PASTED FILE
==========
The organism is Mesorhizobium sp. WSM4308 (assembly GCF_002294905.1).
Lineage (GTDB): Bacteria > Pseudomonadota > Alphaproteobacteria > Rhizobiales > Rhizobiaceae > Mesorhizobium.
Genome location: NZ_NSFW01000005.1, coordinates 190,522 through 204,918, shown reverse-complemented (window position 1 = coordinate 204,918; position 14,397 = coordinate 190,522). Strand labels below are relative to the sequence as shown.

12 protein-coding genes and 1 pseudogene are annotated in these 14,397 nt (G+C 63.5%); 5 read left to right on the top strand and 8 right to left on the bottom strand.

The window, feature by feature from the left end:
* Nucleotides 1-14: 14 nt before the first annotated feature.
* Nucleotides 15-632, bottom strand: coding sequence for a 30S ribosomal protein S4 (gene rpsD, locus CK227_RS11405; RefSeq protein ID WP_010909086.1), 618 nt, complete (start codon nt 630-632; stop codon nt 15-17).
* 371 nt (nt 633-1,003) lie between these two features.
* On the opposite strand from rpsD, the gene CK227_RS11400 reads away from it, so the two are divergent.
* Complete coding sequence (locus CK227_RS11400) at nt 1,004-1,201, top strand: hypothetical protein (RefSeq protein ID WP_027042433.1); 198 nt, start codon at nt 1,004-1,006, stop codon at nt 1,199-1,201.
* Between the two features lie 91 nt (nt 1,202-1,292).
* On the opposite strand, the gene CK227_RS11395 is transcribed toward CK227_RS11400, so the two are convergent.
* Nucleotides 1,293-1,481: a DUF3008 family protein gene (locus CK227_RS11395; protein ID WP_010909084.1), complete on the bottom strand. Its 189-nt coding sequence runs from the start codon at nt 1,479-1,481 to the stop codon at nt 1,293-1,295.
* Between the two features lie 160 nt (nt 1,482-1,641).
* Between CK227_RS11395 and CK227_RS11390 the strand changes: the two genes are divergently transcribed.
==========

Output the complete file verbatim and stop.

The organism is Mesorhizobium sp. WSM4308 (assembly GCF_002294905.1).
Lineage (GTDB): Bacteria > Pseudomonadota > Alphaproteobacteria > Rhizobiales > Rhizobiaceae > Mesorhizobium.
Genome location: NZ_NSFW01000005.1, coordinates 190,522 through 204,918, shown reverse-complemented (window position 1 = coordinate 204,918; position 14,397 = coordinate 190,522). Strand labels below are relative to the sequence as shown.

12 protein-coding genes and 1 pseudogene are annotated in these 14,397 nt (G+C 63.5%); 5 read left to right on the top strand and 8 right to left on the bottom strand.

The window, feature by feature from the left end:
* Nucleotides 1-14: 14 nt before the first annotated feature.
* Nucleotides 15-632, bottom strand: coding sequence for a 30S ribosomal protein S4 (gene rpsD, locus CK227_RS11405; RefSeq protein ID WP_010909086.1), 618 nt, complete (start codon nt 630-632; stop codon nt 15-17).
* 371 nt (nt 633-1,003) lie between these two features.
* On the opposite strand from rpsD, the gene CK227_RS11400 reads away from it, so the two are divergent.
* Complete coding sequence (locus CK227_RS11400) at nt 1,004-1,201, top strand: hypothetical protein (RefSeq protein ID WP_027042433.1); 198 nt, start codon at nt 1,004-1,006, stop codon at nt 1,199-1,201.
* Between the two features lie 91 nt (nt 1,202-1,292).
* On the opposite strand, the gene CK227_RS11395 is transcribed toward CK227_RS11400, so the two are convergent.
* Nucleotides 1,293-1,481: a DUF3008 family protein gene (locus CK227_RS11395; protein ID WP_010909084.1), complete on the bottom strand. Its 189-nt coding sequence runs from the start codon at nt 1,479-1,481 to the stop codon at nt 1,293-1,295.
* Between the two features lie 160 nt (nt 1,482-1,641).
* Between CK227_RS11395 and CK227_RS11390 the strand changes: the two genes are divergently transcribed.